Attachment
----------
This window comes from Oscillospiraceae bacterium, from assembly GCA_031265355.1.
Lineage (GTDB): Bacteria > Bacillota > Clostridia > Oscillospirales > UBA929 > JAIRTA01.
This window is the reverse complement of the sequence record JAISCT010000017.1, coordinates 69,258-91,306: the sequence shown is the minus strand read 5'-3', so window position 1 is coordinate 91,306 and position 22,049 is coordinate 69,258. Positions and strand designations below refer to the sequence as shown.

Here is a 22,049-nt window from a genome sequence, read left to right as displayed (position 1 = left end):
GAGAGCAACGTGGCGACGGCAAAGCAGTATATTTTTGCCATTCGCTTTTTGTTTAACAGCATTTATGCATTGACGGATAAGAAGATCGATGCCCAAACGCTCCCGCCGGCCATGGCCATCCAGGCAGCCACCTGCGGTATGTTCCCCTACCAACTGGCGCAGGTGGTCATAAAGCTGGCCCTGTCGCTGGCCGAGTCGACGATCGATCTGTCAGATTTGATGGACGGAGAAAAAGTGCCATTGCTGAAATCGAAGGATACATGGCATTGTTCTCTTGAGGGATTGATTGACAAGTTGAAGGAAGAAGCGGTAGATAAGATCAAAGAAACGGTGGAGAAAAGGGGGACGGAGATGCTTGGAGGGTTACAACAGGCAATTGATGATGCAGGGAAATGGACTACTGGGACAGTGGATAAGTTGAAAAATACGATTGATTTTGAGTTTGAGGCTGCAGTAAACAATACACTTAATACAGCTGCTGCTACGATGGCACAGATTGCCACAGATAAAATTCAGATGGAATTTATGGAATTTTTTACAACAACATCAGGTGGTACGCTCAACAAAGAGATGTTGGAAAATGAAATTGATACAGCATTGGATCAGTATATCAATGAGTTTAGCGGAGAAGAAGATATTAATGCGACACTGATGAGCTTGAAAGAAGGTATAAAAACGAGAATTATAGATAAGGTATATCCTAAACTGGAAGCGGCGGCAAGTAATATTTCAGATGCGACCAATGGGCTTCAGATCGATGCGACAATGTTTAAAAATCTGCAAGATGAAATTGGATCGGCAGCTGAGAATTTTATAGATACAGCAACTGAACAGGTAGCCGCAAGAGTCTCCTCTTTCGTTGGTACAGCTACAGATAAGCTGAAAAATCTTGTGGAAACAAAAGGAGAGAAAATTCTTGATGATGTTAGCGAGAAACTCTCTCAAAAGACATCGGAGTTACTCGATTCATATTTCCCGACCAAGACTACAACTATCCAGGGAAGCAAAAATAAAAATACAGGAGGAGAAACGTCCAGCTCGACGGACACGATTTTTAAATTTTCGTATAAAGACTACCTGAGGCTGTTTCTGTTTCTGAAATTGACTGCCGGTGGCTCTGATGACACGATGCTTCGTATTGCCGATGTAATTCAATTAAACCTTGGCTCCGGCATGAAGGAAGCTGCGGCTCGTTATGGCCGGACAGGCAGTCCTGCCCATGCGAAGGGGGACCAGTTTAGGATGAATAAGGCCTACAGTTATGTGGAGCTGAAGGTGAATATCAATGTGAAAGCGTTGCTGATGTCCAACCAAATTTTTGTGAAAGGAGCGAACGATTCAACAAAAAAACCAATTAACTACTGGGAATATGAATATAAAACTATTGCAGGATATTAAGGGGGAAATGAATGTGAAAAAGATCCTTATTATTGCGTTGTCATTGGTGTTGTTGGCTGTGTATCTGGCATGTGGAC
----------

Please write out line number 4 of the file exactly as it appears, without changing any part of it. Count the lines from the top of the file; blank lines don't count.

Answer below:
Here is a 22,049-nt window from a genome sequence, read left to right as displayed (position 1 = left end):